Overwatch 2 Review – Welcome to Overwatch 1.5

TITLE – Overwatch 2

PLATFORMS: PS5, PS4, Xbox Series X, Xbox One, Nintendo Switch, PC

RELEASE DATE: October 4th, 2022

DEVELOPER: Blizzard Entertainment

PUBLISHER: Activision Blizzard

MSRP: Free-To-Play

ESRB: T for Teen


Overwatch fans were waiting four painful years to finally see and experience Overwatch 2. For those who don’t know, Overwatch was originally released in May 2016, and it was the first new IP ever for Blizzard Entertainment. The franchise brought a new universe to the gaming world with interesting characters, fun lore to explore, and, most importantly, a ton of competitive fun with its 6v6 team-based gameplay.

Fast forward to Blizzcon 2019, when Overwatch 2 was revealed and promised to have full PvE-dedicated content alongside changes to its original PvP format. The sequel would also bring new maps, modes, and, of course, playable heroes with new tricks up their sleeves. We’ve been playing Overwatch 2 quite extensively for the last few days and as someone who spent countless hours playing competitive ranked in the original game, I have quite a bit to talk about here. The main question is – is this a true sequel, or is it more of a major update? Let’s find out. Welcome to our review of Overwatch 2.

What is Overwatch?

Before we go into the deeper details and main differences between Overwatch 2 and the original game, I’d like to introduce what it’s all about. Overwatch 2 is free-to-play and has no barrier to entry. It is strictly a multiplayer-based PvP game with over 30 playable heroes. The heroes are divided into roles, including Tank, DPS, and Support. Tanks usually have some sort of a shield and a ton of health. Their role is to protect the team and lead the charge to the objective. DPS does a majority of the damage and the killing, while the Support buffs your team heals, and debuffs the opposing team.

The game is simple to understand, but it’s extremely hard to master. A lot of heroes are easy to grasp but can take a ton of practice and time to get good at. The best thing to do is jump into Quick Play which is a non-ranked mode and try out a variety of heroes to see which one fits your playstyle. Some of my favorite heroes, for example, are Roadhog and Reaper. Roadhog is classified as a tank that is also able to dish out a decent amount of damage, hook, and pull enemies out of position and kill them. He is also able to heal himself by drinking his flask. The majority of the hero’s abilities are on some sort of cooldown or charge. By dealing damage and using abilities, the player also gains a charge for their ultimate ability, which is best used when timed perfectly during big team fights and certain situations.

Overwatch 2

Reaper on the other hand is a dual-wield shotgun damage dealer who’s very good at doing a ton of damage to targets with high health pools and flanking the enemy team. His particularly good at sneaking up on the backline by teleporting behind and shooting them in the back at point-blank range. His ultimate is very useful when you jump down from a higher elevation on an unsuspecting enemy team. It does massive area-of-effect damage which is very good at securing team objectives.

Then there are support characters like Mercy who can glide around and heal people directly with her staff or buff your teammate’s damage instead. Mercy is a movement-heavy type of hero, you have to learn when to jump in to heal and when to retreat because if the enemy team is smart you will always be the #1 target. Meanwhile, Ana who’s another support hero can heal her allies by shooting them with a sniper. Shooting enemies with your sniper will deal damage instead, you can also use your sleep dart to crowd control dangerous enemies and throw healing grenades to either heal yourself or a group of your teammates.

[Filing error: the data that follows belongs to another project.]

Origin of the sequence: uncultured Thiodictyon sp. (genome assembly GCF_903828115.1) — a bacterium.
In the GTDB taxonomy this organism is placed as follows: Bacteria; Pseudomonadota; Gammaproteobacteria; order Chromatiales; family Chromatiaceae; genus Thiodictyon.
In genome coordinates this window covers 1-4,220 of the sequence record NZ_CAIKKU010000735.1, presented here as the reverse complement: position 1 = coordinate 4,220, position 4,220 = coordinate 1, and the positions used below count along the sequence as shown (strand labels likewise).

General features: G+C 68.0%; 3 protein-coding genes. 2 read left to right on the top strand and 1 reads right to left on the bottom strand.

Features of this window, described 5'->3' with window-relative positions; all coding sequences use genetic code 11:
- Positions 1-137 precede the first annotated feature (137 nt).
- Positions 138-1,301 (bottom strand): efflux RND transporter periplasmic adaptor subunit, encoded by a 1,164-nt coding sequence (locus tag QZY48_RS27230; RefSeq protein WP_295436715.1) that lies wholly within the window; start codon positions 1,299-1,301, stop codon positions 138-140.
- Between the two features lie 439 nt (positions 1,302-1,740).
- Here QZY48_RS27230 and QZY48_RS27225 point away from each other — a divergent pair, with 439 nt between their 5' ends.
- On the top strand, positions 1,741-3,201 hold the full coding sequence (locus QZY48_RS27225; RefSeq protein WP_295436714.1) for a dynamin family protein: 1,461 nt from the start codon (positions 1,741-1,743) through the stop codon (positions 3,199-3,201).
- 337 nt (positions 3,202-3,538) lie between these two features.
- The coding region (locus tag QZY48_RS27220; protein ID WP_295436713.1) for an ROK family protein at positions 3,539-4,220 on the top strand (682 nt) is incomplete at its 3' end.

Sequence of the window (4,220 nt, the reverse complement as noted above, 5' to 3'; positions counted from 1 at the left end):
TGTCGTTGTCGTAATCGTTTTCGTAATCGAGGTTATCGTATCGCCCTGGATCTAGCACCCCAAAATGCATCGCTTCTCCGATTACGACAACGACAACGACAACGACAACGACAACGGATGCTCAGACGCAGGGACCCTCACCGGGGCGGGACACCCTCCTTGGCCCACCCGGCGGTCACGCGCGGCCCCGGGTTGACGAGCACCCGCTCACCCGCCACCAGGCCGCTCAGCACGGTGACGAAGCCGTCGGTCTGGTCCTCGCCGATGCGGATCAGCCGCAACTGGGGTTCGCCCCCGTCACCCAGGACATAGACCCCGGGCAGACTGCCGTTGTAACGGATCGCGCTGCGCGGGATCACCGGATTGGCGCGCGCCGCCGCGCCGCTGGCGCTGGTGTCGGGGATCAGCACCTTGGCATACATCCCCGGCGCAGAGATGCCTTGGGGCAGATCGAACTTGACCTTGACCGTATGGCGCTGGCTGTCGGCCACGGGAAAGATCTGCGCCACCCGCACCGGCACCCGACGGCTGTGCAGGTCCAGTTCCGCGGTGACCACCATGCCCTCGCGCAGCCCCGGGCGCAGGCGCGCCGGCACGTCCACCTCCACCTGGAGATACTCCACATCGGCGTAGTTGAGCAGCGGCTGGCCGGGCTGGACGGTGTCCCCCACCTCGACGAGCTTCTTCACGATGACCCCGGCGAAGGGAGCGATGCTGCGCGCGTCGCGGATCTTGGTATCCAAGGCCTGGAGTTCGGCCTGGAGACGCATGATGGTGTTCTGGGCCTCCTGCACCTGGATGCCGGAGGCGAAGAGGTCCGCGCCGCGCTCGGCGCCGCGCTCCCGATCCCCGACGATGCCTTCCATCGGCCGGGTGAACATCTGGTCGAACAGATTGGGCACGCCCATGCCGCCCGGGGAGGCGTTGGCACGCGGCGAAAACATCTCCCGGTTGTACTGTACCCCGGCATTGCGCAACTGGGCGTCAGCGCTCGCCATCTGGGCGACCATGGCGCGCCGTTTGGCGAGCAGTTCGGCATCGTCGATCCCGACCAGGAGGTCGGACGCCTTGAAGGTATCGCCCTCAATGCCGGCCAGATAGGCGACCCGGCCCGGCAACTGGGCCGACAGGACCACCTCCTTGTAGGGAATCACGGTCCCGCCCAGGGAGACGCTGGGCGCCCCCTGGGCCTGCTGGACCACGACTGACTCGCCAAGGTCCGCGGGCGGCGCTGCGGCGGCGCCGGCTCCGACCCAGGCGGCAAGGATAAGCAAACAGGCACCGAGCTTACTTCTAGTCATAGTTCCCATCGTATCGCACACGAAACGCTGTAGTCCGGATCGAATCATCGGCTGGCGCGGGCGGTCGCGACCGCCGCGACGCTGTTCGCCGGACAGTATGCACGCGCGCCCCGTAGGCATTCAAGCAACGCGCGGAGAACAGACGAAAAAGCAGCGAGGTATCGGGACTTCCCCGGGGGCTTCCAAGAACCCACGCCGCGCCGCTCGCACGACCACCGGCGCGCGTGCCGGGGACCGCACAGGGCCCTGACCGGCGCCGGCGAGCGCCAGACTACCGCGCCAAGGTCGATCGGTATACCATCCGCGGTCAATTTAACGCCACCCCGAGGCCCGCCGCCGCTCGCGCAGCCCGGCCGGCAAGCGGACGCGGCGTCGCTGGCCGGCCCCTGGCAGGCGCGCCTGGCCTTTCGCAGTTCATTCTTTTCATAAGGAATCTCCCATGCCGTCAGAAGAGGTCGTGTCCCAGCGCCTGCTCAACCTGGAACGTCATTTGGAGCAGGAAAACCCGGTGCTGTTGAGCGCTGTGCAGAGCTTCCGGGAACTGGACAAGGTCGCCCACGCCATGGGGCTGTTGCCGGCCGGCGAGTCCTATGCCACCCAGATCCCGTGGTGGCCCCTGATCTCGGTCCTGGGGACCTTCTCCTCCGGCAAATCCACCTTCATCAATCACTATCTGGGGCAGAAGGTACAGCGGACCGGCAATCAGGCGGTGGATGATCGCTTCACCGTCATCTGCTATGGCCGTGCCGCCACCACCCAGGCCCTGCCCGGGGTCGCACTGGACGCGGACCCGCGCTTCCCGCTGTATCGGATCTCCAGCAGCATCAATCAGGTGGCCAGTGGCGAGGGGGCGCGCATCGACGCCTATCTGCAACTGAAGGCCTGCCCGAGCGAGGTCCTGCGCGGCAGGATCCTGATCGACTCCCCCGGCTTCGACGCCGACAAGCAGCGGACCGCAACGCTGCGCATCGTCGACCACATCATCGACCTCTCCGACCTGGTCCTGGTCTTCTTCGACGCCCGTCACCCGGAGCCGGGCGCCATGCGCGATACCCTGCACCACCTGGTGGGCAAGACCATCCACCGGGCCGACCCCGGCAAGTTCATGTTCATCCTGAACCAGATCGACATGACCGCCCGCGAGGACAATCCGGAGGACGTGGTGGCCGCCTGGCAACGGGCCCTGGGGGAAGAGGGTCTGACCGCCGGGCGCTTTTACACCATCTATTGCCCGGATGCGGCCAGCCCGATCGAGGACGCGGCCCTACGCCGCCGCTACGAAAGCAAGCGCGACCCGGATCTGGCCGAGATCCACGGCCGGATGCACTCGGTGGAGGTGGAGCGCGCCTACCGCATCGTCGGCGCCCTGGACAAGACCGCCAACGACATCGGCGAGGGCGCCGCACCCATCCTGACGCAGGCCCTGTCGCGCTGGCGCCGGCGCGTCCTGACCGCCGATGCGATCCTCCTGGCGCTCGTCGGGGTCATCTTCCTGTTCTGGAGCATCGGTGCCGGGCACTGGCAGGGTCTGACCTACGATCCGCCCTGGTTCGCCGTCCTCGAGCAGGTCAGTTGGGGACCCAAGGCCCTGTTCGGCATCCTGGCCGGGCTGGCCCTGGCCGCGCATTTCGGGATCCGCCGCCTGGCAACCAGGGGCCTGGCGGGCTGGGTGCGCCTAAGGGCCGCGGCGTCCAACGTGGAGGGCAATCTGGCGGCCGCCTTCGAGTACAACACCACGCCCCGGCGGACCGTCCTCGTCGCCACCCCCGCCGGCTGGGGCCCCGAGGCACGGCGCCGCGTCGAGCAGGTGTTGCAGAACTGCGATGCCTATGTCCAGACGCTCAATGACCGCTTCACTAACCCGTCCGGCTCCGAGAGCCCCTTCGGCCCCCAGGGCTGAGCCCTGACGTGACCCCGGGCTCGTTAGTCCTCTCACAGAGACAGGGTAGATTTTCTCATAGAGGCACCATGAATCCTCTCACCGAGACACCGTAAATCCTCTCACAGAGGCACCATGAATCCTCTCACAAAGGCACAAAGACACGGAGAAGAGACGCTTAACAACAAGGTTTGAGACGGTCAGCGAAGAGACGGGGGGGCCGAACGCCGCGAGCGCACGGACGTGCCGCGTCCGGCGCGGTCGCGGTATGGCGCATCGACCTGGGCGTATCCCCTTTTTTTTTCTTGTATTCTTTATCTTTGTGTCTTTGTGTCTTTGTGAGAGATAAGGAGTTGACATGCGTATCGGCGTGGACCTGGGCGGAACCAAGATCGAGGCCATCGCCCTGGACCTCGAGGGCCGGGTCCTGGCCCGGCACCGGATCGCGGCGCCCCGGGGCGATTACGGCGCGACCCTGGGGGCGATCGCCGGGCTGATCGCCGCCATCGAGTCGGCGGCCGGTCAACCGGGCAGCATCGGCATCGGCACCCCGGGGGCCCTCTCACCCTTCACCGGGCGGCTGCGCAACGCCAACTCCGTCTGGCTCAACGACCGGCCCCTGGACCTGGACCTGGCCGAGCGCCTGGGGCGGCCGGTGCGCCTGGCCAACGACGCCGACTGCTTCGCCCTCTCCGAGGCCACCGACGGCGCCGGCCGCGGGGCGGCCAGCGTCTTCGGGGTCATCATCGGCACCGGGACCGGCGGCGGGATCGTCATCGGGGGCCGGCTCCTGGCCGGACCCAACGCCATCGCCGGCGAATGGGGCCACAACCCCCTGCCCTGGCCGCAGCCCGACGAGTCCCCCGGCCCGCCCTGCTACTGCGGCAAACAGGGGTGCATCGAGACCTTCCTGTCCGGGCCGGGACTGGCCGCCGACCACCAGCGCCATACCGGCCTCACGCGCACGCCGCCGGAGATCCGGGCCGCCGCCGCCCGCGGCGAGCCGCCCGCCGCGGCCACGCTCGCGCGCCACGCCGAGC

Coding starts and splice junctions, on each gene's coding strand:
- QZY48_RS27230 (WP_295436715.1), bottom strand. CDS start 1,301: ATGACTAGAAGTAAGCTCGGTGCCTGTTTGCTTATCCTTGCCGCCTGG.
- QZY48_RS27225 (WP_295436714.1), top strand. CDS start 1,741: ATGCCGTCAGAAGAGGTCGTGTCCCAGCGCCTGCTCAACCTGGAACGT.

These are just a few prime examples of how the heroes operate and what kind of gameplay you can expect. There are a variety of different types of objectives that your team has to accomplish. The objectives are also tied to specific maps – for example in King’s Row one team has to secure the payload and push it to the other end of the map, while the defending team has to defend themselves from the Payload being pushed all the way.

In another map such as Illios – you have to fight for control points, whoever secures the most control points on the maps will win that round. You have to win the best of three to secure the victory. The objectives and rules are very simple, however, there is a strategy on how you are going to fight against the enemy team and take control of the matches.

Overwatch 2 also includes a variety of vanity modes such as Mayhem where your abilities regenerate faster, you have double the health and just have fun with your heroes. It’s a silly mode, but it’s quite entertaining. Deathmatch is also included, where you can play whatever hero you wish and switch at any time. While the game wasn’t balanced around such modes, it does give the player a bit more variety and something to fool around with when they just want to chill and be stress-free.

Now that you know what Overwatch is, it’s time to talk about the main differences between the original game and the so-called “sequel”.

Is this Really Overwatch 2?

The key differences between Overwatch 1 and Overwatch 2 are mostly major changes, such as the switch from the 6v6 team play that was in the original game to a 5v5. Back in the good old days, your team would consist of 2 tanks, 2 healers, and 2 DPS, but Blizzard has decided to shake up the formula and take it down to a 5v5 that would only consist of 1 tank this time around, 2 healers and 2 DPS. While this may not seem like a big deal, it has dramatically changed how the game is being played now. It’s a lot faster and matches end quicker. Also, having to rely on a single tank puts a lot more pressure on them now than ever before as they are leading the charge every game. Whether you think the 5v5 is better or worse is completely subjective.